Tuesday, June 5, 2012

Cloud Learning

Am putting the final touches on my presentation for the elearningguild on cloud learning.  My talk examines the impact of MOOCs on corporate and higher education. But, it's also a primer on connectivism and where it comes from.

The more I think about the roots of connectivism, the more I think that it's a big mashup of communities of practice and self-directed learning. Others may have believed that there is a stronger basis in Activity Theory. I can see that only as it relates to how Wenger developed CoP. All of the strengths of using connectivism seem to have a firm basis in self-directed learning. Rita Kop had it right. Why did I ignore it the first time that I read her work.

1 comment:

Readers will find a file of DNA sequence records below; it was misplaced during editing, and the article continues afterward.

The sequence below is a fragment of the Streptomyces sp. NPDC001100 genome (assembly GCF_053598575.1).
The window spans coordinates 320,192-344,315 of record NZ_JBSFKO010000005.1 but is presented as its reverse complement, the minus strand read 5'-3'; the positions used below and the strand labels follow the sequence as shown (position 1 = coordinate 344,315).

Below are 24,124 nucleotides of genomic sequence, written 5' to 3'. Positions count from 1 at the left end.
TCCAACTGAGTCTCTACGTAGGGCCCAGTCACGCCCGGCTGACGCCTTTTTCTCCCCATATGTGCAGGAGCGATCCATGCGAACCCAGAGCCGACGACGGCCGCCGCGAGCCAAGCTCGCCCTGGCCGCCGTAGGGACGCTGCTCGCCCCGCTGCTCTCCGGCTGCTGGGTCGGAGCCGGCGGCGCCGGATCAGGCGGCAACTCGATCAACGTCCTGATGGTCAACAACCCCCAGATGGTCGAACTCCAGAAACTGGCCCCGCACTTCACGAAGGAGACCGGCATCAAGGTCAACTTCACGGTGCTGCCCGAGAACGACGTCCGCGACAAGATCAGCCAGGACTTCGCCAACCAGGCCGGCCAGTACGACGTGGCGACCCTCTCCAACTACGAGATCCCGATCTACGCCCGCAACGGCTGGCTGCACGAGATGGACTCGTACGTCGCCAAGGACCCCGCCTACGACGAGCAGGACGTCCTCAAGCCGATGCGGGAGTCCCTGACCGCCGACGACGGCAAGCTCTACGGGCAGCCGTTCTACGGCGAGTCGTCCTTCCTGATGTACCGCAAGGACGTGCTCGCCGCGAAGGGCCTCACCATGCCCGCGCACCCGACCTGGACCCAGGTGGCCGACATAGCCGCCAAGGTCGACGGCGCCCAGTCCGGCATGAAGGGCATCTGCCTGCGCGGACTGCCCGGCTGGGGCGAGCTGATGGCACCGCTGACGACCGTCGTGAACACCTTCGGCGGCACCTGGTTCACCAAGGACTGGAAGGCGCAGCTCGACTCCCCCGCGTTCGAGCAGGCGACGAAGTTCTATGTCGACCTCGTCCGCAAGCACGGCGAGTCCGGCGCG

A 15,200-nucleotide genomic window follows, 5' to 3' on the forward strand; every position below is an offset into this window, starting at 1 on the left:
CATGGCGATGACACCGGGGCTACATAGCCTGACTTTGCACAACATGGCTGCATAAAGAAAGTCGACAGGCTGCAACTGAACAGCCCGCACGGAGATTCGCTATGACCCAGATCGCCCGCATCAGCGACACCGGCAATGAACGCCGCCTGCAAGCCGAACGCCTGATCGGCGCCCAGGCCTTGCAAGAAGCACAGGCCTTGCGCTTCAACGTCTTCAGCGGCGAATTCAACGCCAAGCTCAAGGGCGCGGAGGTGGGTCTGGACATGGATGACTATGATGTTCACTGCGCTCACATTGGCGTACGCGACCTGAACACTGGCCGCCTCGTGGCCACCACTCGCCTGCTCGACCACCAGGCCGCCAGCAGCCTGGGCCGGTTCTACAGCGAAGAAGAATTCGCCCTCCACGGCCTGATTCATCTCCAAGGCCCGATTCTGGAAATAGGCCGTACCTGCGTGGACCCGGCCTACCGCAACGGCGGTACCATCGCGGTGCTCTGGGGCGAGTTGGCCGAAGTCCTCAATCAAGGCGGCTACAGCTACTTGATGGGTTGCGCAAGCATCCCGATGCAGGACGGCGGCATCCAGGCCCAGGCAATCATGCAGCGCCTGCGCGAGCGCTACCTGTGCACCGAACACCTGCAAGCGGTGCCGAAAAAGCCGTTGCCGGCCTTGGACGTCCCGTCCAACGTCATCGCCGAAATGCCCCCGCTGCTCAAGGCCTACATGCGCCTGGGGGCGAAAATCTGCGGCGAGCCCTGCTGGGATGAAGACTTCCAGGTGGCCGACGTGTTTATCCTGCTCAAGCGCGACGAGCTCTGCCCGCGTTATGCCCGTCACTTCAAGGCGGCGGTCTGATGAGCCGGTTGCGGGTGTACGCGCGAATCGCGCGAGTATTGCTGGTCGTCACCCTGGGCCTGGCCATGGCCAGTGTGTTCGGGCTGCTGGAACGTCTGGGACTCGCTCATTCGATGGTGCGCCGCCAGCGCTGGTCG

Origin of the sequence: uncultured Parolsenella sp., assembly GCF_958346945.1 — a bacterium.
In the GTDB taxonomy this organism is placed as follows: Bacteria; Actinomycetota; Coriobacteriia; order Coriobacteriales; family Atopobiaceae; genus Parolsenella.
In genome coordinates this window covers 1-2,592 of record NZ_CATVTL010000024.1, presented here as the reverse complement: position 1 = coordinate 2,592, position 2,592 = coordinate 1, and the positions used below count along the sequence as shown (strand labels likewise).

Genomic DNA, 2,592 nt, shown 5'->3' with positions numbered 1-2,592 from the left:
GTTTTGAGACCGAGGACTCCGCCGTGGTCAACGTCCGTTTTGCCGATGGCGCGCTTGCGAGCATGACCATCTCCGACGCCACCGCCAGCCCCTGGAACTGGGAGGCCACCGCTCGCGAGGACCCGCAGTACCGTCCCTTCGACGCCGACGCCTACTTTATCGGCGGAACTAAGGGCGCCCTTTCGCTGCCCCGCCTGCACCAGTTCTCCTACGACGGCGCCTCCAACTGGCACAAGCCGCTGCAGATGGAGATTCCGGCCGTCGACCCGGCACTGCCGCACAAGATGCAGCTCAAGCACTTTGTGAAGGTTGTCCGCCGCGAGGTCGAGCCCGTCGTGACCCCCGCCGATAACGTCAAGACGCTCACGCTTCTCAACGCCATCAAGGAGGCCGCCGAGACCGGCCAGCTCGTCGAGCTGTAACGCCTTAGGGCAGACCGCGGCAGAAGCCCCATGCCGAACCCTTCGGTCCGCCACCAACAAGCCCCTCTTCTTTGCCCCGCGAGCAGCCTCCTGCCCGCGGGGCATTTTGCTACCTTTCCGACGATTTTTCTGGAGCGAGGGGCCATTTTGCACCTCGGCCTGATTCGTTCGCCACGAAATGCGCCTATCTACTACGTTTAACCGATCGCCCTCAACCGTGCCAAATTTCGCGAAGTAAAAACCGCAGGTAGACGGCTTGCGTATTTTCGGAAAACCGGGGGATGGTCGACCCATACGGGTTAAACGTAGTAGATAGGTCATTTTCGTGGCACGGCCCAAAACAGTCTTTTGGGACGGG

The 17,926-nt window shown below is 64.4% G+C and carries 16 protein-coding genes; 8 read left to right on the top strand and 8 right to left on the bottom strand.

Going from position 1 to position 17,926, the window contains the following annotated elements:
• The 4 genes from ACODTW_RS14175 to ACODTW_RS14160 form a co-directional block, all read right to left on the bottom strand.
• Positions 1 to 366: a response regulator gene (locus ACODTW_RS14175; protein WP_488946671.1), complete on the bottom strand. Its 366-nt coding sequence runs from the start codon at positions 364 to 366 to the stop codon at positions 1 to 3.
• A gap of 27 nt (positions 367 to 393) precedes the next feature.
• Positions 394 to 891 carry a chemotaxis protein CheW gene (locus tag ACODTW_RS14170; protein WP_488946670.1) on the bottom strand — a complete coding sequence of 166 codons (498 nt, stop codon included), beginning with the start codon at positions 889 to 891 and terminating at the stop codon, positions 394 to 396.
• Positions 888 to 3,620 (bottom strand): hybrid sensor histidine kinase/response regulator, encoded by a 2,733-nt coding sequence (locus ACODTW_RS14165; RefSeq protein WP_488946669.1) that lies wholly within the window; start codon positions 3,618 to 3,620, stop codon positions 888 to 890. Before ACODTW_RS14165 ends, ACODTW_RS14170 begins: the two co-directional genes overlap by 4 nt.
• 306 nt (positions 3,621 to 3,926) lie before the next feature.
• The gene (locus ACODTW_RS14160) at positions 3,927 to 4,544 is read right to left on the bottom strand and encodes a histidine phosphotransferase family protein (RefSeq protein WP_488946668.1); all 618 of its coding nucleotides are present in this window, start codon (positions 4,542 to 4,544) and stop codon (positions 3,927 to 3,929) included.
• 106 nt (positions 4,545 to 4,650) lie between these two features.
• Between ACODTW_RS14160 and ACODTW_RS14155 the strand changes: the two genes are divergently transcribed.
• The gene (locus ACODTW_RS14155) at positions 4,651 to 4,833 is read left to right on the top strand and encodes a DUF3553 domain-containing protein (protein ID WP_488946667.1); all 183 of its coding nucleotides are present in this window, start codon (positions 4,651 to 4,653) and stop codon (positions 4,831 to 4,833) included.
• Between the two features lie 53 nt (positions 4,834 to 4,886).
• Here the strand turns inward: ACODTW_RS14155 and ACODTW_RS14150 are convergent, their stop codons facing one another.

1. Hi Christin, some musings of mine: Informal learning is about being self-directed/guided. The problem is that that doesn't help very much. If self-directedness means 'you as a learner figure it out yourself out how to study most effectively and most efficiently' then educationalists have forsaken their call, which is to help learners be more effective and efficient in their studies. The traditional (formal) answer is instructional design, lay out tasks, sequence them, organize collaboration. The problem is that there are many circumstances in which ID is not an option. So then the question remains, how to help learners who want to learn informally. Or put differently, how to unpack self-directedness so that learners still can receive some help in being effective and efficient learners. Personal learning networks is part of that answer, social media is, but I am afraid we're only starting to scratch at the surface of answering this question (and activity theory is not gonna help). More (but no answers) on this in my blog at http://pbsloep.blogspot.nl/